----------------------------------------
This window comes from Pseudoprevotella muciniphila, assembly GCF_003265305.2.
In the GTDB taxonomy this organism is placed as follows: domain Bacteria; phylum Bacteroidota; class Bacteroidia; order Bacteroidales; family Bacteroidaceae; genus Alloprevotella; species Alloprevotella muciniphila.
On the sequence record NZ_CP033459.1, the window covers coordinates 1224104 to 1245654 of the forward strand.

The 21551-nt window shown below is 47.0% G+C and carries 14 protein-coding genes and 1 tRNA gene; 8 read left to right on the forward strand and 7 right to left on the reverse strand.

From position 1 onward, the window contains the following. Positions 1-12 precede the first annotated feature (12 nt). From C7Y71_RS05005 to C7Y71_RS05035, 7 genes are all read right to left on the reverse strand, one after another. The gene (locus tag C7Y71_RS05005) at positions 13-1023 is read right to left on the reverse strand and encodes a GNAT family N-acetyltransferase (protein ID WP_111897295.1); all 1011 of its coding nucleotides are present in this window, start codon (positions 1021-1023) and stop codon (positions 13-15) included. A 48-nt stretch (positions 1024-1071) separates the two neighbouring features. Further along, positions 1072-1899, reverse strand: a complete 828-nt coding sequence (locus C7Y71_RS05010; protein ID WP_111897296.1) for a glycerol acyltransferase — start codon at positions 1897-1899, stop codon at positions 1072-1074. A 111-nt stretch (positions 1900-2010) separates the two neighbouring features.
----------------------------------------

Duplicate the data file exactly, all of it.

This window comes from Pseudoprevotella muciniphila, assembly GCF_003265305.2.
In the GTDB taxonomy this organism is placed as follows: domain Bacteria; phylum Bacteroidota; class Bacteroidia; order Bacteroidales; family Bacteroidaceae; genus Alloprevotella; species Alloprevotella muciniphila.
On the sequence record NZ_CP033459.1, the window covers coordinates 1224104 to 1245654 of the forward strand.

The 21551-nt window shown below is 47.0% G+C and carries 14 protein-coding genes and 1 tRNA gene; 8 read left to right on the forward strand and 7 right to left on the reverse strand.

From position 1 onward, the window contains the following. Positions 1-12 precede the first annotated feature (12 nt). From C7Y71_RS05005 to C7Y71_RS05035, 7 genes are all read right to left on the reverse strand, one after another. The gene (locus tag C7Y71_RS05005) at positions 13-1023 is read right to left on the reverse strand and encodes a GNAT family N-acetyltransferase (protein ID WP_111897295.1); all 1011 of its coding nucleotides are present in this window, start codon (positions 1021-1023) and stop codon (positions 13-15) included. A 48-nt stretch (positions 1024-1071) separates the two neighbouring features. Further along, positions 1072-1899, reverse strand: a complete 828-nt coding sequence (locus C7Y71_RS05010; protein ID WP_111897296.1) for a glycerol acyltransferase — start codon at positions 1897-1899, stop codon at positions 1072-1074. A 111-nt stretch (positions 1900-2010) separates the two neighbouring features.